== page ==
Can you feel it? There’s a chill in the air, make no mistake. Can you hear it? Yep, ‘T-shirt weather’ is once again just a song now, not a sartorial suggestion. Can you smell it? Well, I tell you what you can’t detect…suncream. Indeed, it seems like summer, in all its glory, has finally left the building. The kids are back at school, the nights are slowly drawing in and change is in the air.

If you’re looking for reasons to look on the bright side as the days darken, we have one. After months of salads and light, light lunches, September sees the arrival of a whole host of late summer, early autumn ingredients at their freshest and finest. For many, this is the best month for Great British produce. With that in mind, here are 5 IDEAL seasonal ingredients to cook with in September.

BLACKBERRIES

Though you’ve probably been plucking them from the hedgerows for weeks, now is the time for blackberries to truly shine. Slowly but surely the rogue, bitter ones have dissapted, and it’s absolute abundance from here until the end of October. The best picks are generally at the hardest to reach points of the bush; look for a full, glossy exterior which feels plump and just a little bouncy when squeezed. If they’re deflated, the insects have had their wicked way already. Too firm, and expect sharpness on the tongue. 

Blackberries are incredibly versatile, working well in both savoury dishes and dessert. Particularly good with apple, combine them in a crumble or pie. Or, make a fruity jus to pair with the gamier meats of the season, like venison or wild duck. They don’t keep long, losing their vitality overnight, but do freeze well.

RUNNER BEANS

Those who grow runner beans will know that by early September you’ll have a glut on your hands. But what a delicious glut it is; tender yet crunchy, and exploding with a juicy, sweet freshness. Though they generally keep for a few days in the fridge, runners are best eaten as soon after picking as possible, as the sugars start turning to starch soon after.

Runner beans are best enjoyed al dente; the small ones can be eaten whole while the larger should be sliced on the diagonal. Pair them with lamb in a light, late summer roast, or stir fried with mustard seeds and garlic as a side dish to a curry.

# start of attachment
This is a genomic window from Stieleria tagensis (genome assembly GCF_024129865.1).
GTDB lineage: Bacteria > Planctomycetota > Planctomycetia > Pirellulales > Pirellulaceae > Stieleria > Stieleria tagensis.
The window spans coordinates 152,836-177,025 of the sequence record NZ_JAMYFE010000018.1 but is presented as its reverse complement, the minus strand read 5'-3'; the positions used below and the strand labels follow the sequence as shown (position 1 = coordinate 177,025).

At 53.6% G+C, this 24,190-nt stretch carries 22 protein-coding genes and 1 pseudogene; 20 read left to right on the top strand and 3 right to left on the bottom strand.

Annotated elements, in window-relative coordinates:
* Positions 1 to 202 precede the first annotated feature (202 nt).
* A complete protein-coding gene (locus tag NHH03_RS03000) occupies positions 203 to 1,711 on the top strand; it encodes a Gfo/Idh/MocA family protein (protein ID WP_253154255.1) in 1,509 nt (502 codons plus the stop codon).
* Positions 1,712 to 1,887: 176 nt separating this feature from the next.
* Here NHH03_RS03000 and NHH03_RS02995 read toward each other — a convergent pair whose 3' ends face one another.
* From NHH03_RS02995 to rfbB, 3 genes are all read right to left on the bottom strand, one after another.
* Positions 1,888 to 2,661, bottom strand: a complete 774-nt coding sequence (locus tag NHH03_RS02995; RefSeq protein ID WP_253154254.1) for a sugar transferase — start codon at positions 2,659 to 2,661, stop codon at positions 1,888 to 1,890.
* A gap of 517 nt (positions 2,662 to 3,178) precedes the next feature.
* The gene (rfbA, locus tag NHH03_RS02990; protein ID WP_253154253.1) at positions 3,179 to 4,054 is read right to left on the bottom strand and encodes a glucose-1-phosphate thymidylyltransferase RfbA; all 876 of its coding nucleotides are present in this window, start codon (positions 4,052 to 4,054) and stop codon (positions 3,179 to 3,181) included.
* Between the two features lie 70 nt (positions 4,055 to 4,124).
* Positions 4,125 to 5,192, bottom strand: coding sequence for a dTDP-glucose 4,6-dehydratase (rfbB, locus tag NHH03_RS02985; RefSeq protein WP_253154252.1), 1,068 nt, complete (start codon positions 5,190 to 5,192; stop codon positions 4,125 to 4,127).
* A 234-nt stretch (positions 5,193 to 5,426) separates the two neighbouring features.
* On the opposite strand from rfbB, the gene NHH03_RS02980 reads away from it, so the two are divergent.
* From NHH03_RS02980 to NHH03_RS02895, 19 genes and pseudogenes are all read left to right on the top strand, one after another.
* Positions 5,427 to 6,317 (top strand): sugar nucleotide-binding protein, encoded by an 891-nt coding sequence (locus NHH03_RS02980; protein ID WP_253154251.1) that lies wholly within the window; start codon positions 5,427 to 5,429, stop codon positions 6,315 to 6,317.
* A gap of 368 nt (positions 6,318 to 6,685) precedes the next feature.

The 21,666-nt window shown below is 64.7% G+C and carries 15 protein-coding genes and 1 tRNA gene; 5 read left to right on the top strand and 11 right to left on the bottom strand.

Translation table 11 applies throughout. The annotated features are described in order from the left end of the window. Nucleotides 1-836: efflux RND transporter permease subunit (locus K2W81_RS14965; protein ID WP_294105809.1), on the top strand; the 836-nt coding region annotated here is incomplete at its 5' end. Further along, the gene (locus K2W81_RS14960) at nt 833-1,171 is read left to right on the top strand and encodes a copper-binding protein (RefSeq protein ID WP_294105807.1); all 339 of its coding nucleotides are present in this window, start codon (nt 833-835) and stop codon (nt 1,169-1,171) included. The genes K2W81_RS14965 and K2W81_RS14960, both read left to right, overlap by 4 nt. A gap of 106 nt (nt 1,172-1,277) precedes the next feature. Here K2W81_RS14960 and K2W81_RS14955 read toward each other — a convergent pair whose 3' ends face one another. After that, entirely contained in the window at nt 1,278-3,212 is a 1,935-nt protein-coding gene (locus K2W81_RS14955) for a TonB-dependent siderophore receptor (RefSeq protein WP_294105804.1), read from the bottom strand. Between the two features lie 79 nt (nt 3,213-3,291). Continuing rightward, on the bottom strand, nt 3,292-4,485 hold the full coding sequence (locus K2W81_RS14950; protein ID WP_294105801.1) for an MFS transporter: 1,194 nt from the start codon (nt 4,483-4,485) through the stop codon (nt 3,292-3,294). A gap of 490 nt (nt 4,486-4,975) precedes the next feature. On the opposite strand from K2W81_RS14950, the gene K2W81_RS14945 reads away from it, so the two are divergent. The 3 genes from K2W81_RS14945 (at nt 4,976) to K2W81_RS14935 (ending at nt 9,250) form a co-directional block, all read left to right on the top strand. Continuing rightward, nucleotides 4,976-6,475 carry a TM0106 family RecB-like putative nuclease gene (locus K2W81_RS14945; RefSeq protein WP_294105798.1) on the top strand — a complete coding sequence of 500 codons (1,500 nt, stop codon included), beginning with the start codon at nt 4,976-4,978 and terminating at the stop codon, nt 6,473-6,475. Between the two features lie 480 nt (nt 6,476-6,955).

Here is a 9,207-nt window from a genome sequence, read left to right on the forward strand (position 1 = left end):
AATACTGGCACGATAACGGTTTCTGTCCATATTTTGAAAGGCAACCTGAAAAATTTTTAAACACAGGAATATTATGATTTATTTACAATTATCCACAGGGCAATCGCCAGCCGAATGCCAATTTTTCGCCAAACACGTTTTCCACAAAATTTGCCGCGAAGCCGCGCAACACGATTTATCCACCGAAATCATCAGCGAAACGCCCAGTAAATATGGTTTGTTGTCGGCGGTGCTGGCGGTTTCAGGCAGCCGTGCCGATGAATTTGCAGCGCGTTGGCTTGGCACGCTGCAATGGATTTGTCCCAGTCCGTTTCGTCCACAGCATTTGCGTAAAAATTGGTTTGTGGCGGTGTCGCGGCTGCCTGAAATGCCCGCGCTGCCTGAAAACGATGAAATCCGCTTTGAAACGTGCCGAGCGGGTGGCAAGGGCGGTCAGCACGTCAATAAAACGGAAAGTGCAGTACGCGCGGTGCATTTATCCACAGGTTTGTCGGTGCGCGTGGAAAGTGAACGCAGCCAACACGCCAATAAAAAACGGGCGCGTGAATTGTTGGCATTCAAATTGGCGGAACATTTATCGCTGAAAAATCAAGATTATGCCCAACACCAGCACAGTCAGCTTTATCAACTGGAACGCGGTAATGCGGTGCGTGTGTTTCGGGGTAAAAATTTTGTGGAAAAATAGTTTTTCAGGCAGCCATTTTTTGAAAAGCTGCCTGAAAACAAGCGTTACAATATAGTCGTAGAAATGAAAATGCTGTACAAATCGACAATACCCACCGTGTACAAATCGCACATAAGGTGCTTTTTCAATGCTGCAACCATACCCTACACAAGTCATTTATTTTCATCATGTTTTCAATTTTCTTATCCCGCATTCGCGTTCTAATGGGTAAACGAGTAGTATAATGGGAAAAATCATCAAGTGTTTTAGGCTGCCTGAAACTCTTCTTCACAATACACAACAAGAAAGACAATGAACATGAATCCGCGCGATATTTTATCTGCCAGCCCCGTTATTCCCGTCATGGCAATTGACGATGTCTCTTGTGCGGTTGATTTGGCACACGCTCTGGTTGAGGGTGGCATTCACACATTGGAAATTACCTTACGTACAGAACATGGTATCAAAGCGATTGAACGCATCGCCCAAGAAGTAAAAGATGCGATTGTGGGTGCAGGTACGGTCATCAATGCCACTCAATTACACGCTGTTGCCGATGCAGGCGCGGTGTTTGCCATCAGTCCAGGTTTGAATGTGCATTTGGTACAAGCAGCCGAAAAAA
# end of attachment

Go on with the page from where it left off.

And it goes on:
FIGS

A ripe fig is a rare treat, as a wise woman once said. The season is short, and finding one at its peak not guaranteed, but when you do, the temptation to scoff it there and then is hard to resist. These guys don’t ripen after picking, so it’s a take-me-as-you-find-me situation when shopping. Be ruthless; elbow other fig fanatics out the way when you stumble across the good stuff. And that’s unbroken skin, plump but soft, with a vibrant colour. If they smell faintly sour, they’re past their best.

Figs work brilliantly with cheese, either raw or cooked down into a jam, with a drizzle of honey and scattered with some toasted nuts. Add a little cured ham to the mix, some leaves and you’re in salad heaven.

RED MULLET

Red mullet season is short, direct and to the point, lasting only from August to October. September is when they’re at their most spanking, particularly those from the UK’s southern waters. With a firm, meaty texture to the flesh and pronounced flavour in the skin reminiscent of roast chicken, this is a unique, alluring fish which can hold its own against many strong, assertive flavours. Perhaps this guy is best enjoyed on or under the grill, as the skin crisps beautifully with this dry heat. Pair with fennel, thyme and red pepper for a succinct send off to summer.

VENISON

Summer, you say? For those who’ve had enough of the blazing sunshine, shorts and sandals, then the start of venison season will bring reassurance; an indication that the nights are getting colder, the meals heartier and the plates darker from here on in. 

Venison is a lean meat with low fat and high protein content, and represents a really healthy alternative to beef, with a complex, deep flavour. Look for animals which have been hung for between ten and 21 days, to allow the meat to tenderise through the process of natural enzymes breaking down tissue.

Because of that lack of fat, it’s vital to compensate with a gentle marinade prior to cooking, to cook it gently, and serve it rare and hot. Cold venison simply doesn’t work. Pair with root vegetables soon to emerge, like celeriac, and darker fruits, like the aforementioned blackberries. 

September is also the start of lamb’s second wind; check out our 7 IDEAL steps to the perfect rack here. 

 

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